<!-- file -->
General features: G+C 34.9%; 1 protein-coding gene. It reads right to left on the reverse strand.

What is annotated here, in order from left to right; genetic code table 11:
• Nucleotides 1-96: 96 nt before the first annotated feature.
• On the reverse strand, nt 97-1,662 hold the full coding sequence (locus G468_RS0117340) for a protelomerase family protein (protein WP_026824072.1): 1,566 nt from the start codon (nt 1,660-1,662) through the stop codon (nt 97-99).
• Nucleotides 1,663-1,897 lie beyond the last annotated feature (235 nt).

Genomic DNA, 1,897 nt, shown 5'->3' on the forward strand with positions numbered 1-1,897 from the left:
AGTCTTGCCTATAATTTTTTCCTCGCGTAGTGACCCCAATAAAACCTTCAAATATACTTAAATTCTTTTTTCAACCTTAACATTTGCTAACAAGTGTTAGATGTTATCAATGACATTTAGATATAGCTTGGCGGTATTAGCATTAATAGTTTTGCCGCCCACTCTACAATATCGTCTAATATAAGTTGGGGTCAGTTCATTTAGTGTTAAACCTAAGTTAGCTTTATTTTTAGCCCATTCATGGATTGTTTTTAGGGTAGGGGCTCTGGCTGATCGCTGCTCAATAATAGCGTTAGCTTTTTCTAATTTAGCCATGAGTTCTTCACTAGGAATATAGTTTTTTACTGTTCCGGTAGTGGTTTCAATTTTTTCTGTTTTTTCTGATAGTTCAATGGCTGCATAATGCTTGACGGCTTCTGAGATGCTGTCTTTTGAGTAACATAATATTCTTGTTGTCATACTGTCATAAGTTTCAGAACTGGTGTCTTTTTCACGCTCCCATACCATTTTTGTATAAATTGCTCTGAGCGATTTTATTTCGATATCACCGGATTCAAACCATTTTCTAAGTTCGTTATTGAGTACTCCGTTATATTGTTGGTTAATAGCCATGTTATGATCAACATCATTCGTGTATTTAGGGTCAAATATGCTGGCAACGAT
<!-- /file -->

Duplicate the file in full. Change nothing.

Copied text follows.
General features: G+C 34.9%; 1 protein-coding gene. It reads right to left on the reverse strand.

What is annotated here, in order from left to right; genetic code table 11:
• Nucleotides 1-96: 96 nt before the first annotated feature.
• On the reverse strand, nt 97-1,662 hold the full coding sequence (locus G468_RS0117340) for a protelomerase family protein (protein WP_026824072.1): 1,566 nt from the start codon (nt 1,660-1,662) through the stop codon (nt 97-99).
• Nucleotides 1,663-1,897 lie beyond the last annotated feature (235 nt).

Genomic DNA, 1,897 nt, shown 5'->3' on the forward strand with positions numbered 1-1,897 from the left:
AGTCTTGCCTATAATTTTTTCCTCGCGTAGTGACCCCAATAAAACCTTCAAATATACTTAAATTCTTTTTTCAACCTTAACATTTGCTAACAAGTGTTAGATGTTATCAATGACATTTAGATATAGCTTGGCGGTATTAGCATTAATAGTTTTGCCGCCCACTCTACAATATCGTCTAATATAAGTTGGGGTCAGTTCATTTAGTGTTAAACCTAAGTTAGCTTTATTTTTAGCCCATTCATGGATTGTTTTTAGGGTAGGGGCTCTGGCTGATCGCTGCTCAATAATAGCGTTAGCTTTTTCTAATTTAGCCATGAGTTCTTCACTAGGAATATAGTTTTTTACTGTTCCGGTAGTGGTTTCAATTTTTTCTGTTTTTTCTGATAGTTCAATGGCTGCATAATGCTTGACGGCTTCTGAGATGCTGTCTTTTGAGTAACATAATATTCTTGTTGTCATACTGTCATAAGTTTCAGAACTGGTGTCTTTTTCACGCTCCCATACCATTTTTGTATAAATTGCTCTGAGCGATTTTATTTCGATATCACCGGATTCAAACCATTTTCTAAGTTCGTTATTGAGTACTCCGTTATATTGTTGGTTAATAGCCATGTTATGATCAACATCATTCGTGTATTTAGGGTCAAATATGCTGGCAACGAT